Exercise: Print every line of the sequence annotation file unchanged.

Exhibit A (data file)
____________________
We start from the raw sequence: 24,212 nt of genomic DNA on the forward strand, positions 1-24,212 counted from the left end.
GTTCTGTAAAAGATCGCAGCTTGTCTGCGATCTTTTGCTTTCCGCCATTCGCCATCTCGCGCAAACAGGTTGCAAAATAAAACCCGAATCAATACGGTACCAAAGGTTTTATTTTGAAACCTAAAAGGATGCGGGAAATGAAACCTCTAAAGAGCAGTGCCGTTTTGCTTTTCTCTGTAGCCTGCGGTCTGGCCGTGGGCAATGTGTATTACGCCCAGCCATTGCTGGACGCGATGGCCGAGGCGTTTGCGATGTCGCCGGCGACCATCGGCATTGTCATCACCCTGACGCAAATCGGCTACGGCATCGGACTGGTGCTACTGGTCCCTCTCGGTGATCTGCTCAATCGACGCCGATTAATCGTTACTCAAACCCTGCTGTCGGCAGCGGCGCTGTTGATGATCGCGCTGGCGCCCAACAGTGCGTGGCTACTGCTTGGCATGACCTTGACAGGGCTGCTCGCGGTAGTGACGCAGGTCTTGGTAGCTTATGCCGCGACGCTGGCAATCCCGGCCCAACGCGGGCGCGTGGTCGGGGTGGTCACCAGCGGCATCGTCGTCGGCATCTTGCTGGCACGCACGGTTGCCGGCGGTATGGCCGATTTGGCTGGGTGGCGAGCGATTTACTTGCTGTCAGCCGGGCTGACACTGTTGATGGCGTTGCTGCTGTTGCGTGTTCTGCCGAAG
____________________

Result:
We start from the raw sequence: 24,212 nt of genomic DNA on the forward strand, positions 1-24,212 counted from the left end.
GTTCTGTAAAAGATCGCAGCTTGTCTGCGATCTTTTGCTTTCCGCCATTCGCCATCTCGCGCAAACAGGTTGCAAAATAAAACCCGAATCAATACGGTACCAAAGGTTTTATTTTGAAACCTAAAAGGATGCGGGAAATGAAACCTCTAAAGAGCAGTGCCGTTTTGCTTTTCTCTGTAGCCTGCGGTCTGGCCGTGGGCAATGTGTATTACGCCCAGCCATTGCTGGACGCGATGGCCGAGGCGTTTGCGATGTCGCCGGCGACCATCGGCATTGTCATCACCCTGACGCAAATCGGCTACGGCATCGGACTGGTGCTACTGGTCCCTCTCGGTGATCTGCTCAATCGACGCCGATTAATCGTTACTCAAACCCTGCTGTCGGCAGCGGCGCTGTTGATGATCGCGCTGGCGCCCAACAGTGCGTGGCTACTGCTTGGCATGACCTTGACAGGGCTGCTCGCGGTAGTGACGCAGGTCTTGGTAGCTTATGCCGCGACGCTGGCAATCCCGGCCCAACGCGGGCGCGTGGTCGGGGTGGTCACCAGCGGCATCGTCGTCGGCATCTTGCTGGCACGCACGGTTGCCGGCGGTATGGCCGATTTGGCTGGGTGGCGAGCGATTTACTTGCTGTCAGCCGGGCTGACACTGTTGATGGCGTTGCTGCTGTTGCGTGTTCTGCCGAAG